Happy National Sunglasses Day! Here at the Alliance for American Manufacturing (AAM), we’re looking forward to heading out in the summer sun with our favorite American-made shades!
With Made in America sunglasses from Randolph Engineering, you can make a patriotic fashion statement any time.
Randolph Engineering has a great collection of sunglasses, as well as a variety of accessories to go with them. As the company notes on its website, its mission is to produce and deliver eye wear of great quality for men and women of all ages:
We offer the world’s finest eyewear, handcrafted in The United States of America using the finest components found worldwide and proudly noted as standard military issued.
Established in 1972 in Massachusetts, the eye wear manufacturing company was founded by Polish immigrants Jan Waszkiewicz and Stanley Zaleski.
In pursuit of the American dream, the two entrepreneurs began by building tooling, dies and machinery for the then-thriving U.S. optical manufacturing industry. Randolph Engineering quickly became one of the leading optical tool and die companies in the country. The company got into the sunglasses business in the late 1970s when it began manufacturing aviator-style sunglasses for the U.S. Air Force. The designs were so popular that Randolph Engineering decided to start selling its sunglasses on the civilian market in the late 1980s.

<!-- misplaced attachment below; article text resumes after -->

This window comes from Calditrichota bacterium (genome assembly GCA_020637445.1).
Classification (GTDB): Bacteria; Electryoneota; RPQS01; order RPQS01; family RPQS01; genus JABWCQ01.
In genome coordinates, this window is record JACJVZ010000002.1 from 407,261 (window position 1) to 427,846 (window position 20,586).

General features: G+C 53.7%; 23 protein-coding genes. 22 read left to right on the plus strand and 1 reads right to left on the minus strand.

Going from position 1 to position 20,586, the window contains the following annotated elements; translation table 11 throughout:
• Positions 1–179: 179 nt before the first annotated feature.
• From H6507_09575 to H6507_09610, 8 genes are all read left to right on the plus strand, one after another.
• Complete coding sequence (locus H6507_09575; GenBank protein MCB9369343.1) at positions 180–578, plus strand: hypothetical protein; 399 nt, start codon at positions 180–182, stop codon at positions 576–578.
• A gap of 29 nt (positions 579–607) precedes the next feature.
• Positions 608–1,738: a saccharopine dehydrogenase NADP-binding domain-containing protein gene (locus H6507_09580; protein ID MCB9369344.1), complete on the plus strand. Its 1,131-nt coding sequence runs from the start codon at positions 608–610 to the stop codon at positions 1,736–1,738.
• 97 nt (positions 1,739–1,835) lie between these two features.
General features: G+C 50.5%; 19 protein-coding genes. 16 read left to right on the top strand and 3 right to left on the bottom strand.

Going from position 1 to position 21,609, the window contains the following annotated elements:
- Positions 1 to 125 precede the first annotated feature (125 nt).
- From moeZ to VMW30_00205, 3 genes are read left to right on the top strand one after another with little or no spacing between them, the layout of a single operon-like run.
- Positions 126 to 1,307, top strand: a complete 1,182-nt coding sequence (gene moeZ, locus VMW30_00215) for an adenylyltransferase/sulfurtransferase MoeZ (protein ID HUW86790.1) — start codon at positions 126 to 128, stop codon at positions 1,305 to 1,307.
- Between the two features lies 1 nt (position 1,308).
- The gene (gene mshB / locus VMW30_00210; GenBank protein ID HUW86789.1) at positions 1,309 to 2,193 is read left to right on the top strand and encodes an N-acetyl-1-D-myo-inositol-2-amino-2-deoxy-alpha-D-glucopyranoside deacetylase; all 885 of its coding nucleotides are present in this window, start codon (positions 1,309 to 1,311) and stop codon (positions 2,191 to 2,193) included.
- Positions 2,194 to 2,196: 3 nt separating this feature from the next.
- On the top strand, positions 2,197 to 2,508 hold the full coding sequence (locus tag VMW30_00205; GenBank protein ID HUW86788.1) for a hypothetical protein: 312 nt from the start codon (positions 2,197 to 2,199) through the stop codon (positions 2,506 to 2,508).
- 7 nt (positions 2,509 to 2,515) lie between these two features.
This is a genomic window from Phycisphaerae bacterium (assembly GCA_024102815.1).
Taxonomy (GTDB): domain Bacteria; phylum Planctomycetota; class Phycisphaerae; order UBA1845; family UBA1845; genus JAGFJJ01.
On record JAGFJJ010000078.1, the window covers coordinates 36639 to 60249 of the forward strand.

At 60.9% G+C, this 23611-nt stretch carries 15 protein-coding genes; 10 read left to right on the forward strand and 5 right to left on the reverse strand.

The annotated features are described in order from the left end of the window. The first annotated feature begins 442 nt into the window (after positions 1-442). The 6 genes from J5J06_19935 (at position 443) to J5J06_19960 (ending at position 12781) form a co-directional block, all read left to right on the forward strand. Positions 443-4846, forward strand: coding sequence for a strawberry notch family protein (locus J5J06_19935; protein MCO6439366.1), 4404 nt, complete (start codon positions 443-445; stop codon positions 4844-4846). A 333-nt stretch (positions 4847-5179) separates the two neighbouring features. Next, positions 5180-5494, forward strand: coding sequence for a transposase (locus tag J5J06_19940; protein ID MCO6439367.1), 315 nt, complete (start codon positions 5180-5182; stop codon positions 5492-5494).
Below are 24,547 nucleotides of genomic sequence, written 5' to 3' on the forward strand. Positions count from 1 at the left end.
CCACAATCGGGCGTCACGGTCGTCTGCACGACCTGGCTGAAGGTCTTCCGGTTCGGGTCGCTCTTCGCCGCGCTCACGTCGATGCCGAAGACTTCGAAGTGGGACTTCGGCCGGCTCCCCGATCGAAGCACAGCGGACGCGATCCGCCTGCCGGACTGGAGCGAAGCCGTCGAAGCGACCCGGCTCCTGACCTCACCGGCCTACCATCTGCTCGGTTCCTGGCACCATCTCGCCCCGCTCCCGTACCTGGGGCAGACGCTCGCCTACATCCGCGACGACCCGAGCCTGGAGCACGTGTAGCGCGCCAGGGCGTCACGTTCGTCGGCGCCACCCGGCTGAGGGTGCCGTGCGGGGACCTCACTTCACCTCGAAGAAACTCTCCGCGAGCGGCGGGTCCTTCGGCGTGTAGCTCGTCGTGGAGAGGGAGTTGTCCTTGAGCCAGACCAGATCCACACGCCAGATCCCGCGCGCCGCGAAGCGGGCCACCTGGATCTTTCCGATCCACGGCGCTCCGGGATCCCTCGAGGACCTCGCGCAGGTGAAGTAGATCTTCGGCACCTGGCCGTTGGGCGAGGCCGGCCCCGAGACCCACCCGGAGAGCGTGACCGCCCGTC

The company continues to support the armed forces, as EyeStyleBlog reported:
In 2000, Randolph Engineering was awarded its first contract for the Frame of Choice (FOC) spectacle program. This provides soldiers with an alternative to current standard issued military spectacles for the Army, Air Force, Coast Guard, and NASA.
Most of the machines used to make Randolph Engineering's branded eye wear were built in Randolph, and the company is still owned and operated by the Waszkiewicz and Zaleski families.
Head to the Randolph Engineering website to check out the company's line of sunglasses, and make sure your sunnys are Made in the USA!
This post was written by AAM Intern Pamela Tom-Jack.
Image via Randolph USA.